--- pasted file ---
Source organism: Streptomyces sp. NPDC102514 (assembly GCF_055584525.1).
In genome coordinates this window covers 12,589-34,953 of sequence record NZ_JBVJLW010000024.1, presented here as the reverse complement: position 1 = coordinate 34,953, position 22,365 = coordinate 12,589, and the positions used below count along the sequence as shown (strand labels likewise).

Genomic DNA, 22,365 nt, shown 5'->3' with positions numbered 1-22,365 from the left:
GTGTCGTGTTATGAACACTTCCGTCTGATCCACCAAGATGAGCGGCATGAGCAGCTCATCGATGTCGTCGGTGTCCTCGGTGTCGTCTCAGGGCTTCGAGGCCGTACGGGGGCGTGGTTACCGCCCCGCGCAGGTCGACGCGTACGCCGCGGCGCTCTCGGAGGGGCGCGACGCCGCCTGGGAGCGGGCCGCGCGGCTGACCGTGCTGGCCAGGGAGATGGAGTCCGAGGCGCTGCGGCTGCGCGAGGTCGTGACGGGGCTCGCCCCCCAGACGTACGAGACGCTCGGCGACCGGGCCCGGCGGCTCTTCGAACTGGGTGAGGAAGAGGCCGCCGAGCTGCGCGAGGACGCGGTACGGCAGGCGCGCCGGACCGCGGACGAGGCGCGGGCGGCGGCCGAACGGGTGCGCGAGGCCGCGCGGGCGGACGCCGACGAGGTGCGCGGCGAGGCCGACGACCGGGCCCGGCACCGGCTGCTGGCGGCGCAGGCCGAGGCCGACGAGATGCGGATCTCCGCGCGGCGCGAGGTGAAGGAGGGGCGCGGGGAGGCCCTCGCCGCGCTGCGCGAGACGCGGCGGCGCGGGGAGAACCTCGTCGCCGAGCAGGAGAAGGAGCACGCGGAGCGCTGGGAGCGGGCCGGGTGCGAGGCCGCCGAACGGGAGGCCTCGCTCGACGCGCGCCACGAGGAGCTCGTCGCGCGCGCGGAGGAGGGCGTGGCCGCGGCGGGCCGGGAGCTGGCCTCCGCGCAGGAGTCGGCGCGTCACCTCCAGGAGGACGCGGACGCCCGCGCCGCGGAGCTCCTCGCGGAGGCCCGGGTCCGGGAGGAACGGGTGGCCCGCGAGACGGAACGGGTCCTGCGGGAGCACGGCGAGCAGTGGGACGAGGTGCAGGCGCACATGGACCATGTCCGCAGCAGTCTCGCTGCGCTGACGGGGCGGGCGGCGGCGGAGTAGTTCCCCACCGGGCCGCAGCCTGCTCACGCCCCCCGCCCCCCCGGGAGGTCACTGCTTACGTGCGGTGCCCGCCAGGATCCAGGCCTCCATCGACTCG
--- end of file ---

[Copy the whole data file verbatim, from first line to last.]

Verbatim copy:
Source organism: Streptomyces sp. NPDC102514 (assembly GCF_055584525.1).
In genome coordinates this window covers 12,589-34,953 of sequence record NZ_JBVJLW010000024.1, presented here as the reverse complement: position 1 = coordinate 34,953, position 22,365 = coordinate 12,589, and the positions used below count along the sequence as shown (strand labels likewise).

Genomic DNA, 22,365 nt, shown 5'->3' with positions numbered 1-22,365 from the left:
GTGTCGTGTTATGAACACTTCCGTCTGATCCACCAAGATGAGCGGCATGAGCAGCTCATCGATGTCGTCGGTGTCCTCGGTGTCGTCTCAGGGCTTCGAGGCCGTACGGGGGCGTGGTTACCGCCCCGCGCAGGTCGACGCGTACGCCGCGGCGCTCTCGGAGGGGCGCGACGCCGCCTGGGAGCGGGCCGCGCGGCTGACCGTGCTGGCCAGGGAGATGGAGTCCGAGGCGCTGCGGCTGCGCGAGGTCGTGACGGGGCTCGCCCCCCAGACGTACGAGACGCTCGGCGACCGGGCCCGGCGGCTCTTCGAACTGGGTGAGGAAGAGGCCGCCGAGCTGCGCGAGGACGCGGTACGGCAGGCGCGCCGGACCGCGGACGAGGCGCGGGCGGCGGCCGAACGGGTGCGCGAGGCCGCGCGGGCGGACGCCGACGAGGTGCGCGGCGAGGCCGACGACCGGGCCCGGCACCGGCTGCTGGCGGCGCAGGCCGAGGCCGACGAGATGCGGATCTCCGCGCGGCGCGAGGTGAAGGAGGGGCGCGGGGAGGCCCTCGCCGCGCTGCGCGAGACGCGGCGGCGCGGGGAGAACCTCGTCGCCGAGCAGGAGAAGGAGCACGCGGAGCGCTGGGAGCGGGCCGGGTGCGAGGCCGCCGAACGGGAGGCCTCGCTCGACGCGCGCCACGAGGAGCTCGTCGCGCGCGCGGAGGAGGGCGTGGCCGCGGCGGGCCGGGAGCTGGCCTCCGCGCAGGAGTCGGCGCGTCACCTCCAGGAGGACGCGGACGCCCGCGCCGCGGAGCTCCTCGCGGAGGCCCGGGTCCGGGAGGAACGGGTGGCCCGCGAGACGGAACGGGTCCTGCGGGAGCACGGCGAGCAGTGGGACGAGGTGCAGGCGCACATGGACCATGTCCGCAGCAGTCTCGCTGCGCTGACGGGGCGGGCGGCGGCGGAGTAGTTCCCCACCGGGCCGCAGCCTGCTCACGCCCCCCGCCCCCCCGGGAGGTCACTGCTTACGTGCGGTGCCCGCCAGGATCCAGGCCTCCATCGACTCG